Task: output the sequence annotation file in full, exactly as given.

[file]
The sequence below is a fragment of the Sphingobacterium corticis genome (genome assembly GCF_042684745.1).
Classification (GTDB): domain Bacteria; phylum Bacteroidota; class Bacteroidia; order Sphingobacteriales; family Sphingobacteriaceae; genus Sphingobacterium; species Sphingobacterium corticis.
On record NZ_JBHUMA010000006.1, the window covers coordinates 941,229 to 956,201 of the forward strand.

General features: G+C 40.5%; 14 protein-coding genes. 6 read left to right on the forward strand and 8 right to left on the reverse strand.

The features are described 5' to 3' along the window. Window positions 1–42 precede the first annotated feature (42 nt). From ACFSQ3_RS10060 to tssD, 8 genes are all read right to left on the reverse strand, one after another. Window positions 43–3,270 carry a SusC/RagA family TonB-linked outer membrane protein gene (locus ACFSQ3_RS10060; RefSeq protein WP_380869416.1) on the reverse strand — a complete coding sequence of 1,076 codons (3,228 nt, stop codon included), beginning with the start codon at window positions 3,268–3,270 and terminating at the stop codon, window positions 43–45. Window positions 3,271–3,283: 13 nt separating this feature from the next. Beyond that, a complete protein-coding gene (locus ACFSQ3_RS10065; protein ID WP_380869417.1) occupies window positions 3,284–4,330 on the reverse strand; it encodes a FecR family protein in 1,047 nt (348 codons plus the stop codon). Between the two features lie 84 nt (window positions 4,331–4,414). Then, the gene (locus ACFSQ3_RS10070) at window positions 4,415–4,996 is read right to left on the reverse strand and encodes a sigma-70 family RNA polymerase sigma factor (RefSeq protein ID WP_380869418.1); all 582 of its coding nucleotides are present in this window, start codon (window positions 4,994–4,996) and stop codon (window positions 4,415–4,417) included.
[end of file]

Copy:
The sequence below is a fragment of the Sphingobacterium corticis genome (genome assembly GCF_042684745.1).
Classification (GTDB): domain Bacteria; phylum Bacteroidota; class Bacteroidia; order Sphingobacteriales; family Sphingobacteriaceae; genus Sphingobacterium; species Sphingobacterium corticis.
On record NZ_JBHUMA010000006.1, the window covers coordinates 941,229 to 956,201 of the forward strand.

General features: G+C 40.5%; 14 protein-coding genes. 6 read left to right on the forward strand and 8 right to left on the reverse strand.

The features are described 5' to 3' along the window. Window positions 1–42 precede the first annotated feature (42 nt). From ACFSQ3_RS10060 to tssD, 8 genes are all read right to left on the reverse strand, one after another. Window positions 43–3,270 carry a SusC/RagA family TonB-linked outer membrane protein gene (locus ACFSQ3_RS10060; RefSeq protein WP_380869416.1) on the reverse strand — a complete coding sequence of 1,076 codons (3,228 nt, stop codon included), beginning with the start codon at window positions 3,268–3,270 and terminating at the stop codon, window positions 43–45. Window positions 3,271–3,283: 13 nt separating this feature from the next. Beyond that, a complete protein-coding gene (locus ACFSQ3_RS10065; protein ID WP_380869417.1) occupies window positions 3,284–4,330 on the reverse strand; it encodes a FecR family protein in 1,047 nt (348 codons plus the stop codon). Between the two features lie 84 nt (window positions 4,331–4,414). Then, the gene (locus ACFSQ3_RS10070) at window positions 4,415–4,996 is read right to left on the reverse strand and encodes a sigma-70 family RNA polymerase sigma factor (RefSeq protein ID WP_380869418.1); all 582 of its coding nucleotides are present in this window, start codon (window positions 4,994–4,996) and stop codon (window positions 4,415–4,417) included.